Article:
So what, exactly, do I mean by Conflict? CounterStrike, sure. But Tetris? What I mean is that the player is given some sort of problem that needs solving, or challenge that needs to be overcome. It means that the state of the game world is incomplete or unsolved or generally unresolved. In combat or fighting games, the conflict is self-explanatory. There is an opposing player or team that is trying to defeat you. You’re trying to defeat him. Conflict.
In an adventure game, conflict is presented in some sort of narrative. Bad guys have done something bad, and you are the only one who can save the world. Conflict.
In a puzzle or arcade game, the game world is in some general state of disorder or incompleteness. Your job is to solve the problems as presented, typically under some sort of time pressure. Conflict.
One interesting aspect about Conflict is that it exists in multiple scales. At a game-wide level, the narrative might be that the Princess has been captured, and you need to defeat the Big Bad Guy to save her. Or you want to beat all the songs on Expert level guitar. Or you have started a full NFL season in Madden with your favorite team. This is the widest scale, and is the framework for the game as a whole.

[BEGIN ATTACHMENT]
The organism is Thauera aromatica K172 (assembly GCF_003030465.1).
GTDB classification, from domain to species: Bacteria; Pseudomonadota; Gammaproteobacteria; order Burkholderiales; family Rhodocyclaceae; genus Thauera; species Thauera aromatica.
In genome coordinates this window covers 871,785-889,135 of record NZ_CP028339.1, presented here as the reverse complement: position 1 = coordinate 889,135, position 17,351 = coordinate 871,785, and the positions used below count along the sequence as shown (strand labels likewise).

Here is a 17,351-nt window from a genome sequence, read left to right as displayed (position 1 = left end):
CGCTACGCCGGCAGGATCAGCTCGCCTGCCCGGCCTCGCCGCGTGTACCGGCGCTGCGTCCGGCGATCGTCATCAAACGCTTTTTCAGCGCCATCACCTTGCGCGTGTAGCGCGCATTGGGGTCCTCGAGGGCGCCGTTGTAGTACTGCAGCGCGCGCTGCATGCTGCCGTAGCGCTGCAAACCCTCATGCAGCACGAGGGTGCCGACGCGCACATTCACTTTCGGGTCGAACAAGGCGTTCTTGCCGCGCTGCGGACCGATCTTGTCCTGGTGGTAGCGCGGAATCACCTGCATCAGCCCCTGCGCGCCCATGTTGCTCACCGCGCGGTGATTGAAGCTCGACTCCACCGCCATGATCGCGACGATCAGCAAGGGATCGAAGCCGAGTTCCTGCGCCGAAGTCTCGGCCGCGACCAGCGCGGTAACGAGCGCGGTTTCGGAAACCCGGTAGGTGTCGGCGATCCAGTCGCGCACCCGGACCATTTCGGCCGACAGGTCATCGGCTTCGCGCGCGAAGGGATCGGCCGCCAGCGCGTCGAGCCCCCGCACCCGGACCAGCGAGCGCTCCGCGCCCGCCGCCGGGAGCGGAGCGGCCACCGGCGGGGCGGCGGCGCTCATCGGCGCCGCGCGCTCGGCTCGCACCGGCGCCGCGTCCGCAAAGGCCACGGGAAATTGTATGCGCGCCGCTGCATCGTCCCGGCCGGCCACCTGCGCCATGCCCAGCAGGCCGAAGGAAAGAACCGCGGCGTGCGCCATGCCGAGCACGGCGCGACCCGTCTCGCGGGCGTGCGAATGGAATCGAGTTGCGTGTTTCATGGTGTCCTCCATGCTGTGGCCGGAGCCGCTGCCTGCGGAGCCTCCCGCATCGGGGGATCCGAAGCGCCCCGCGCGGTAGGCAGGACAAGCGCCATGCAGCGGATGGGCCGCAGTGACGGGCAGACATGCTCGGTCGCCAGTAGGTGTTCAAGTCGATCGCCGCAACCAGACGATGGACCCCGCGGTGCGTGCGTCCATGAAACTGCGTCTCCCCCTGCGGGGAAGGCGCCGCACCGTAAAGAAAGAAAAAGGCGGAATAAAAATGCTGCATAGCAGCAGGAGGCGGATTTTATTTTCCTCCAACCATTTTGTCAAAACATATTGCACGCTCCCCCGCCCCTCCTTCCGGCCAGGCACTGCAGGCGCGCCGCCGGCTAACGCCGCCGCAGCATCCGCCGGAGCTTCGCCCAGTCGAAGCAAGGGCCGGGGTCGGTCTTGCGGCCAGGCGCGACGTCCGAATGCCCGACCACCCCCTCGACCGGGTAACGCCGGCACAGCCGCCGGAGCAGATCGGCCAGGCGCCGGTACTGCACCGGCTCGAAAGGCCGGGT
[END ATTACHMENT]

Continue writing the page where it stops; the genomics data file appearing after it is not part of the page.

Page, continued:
But the Conflict can exist at smaller levels, too. A single dungeon, level, song, or mini-game. These are smaller, bite-sized challenges that together form the meat of the larger conflict.
And the Conflict even exist in moment-to-moment gameplay. Jumping over a lava-filled pit. Killing a single bad guy. Hitting the right notes. Avoiding the rush, targeting the right receiver and completing a pass. Even smashing a crate to see if there is an ammo pack inside. All these are tiny little challenges that only take a second or two to complete.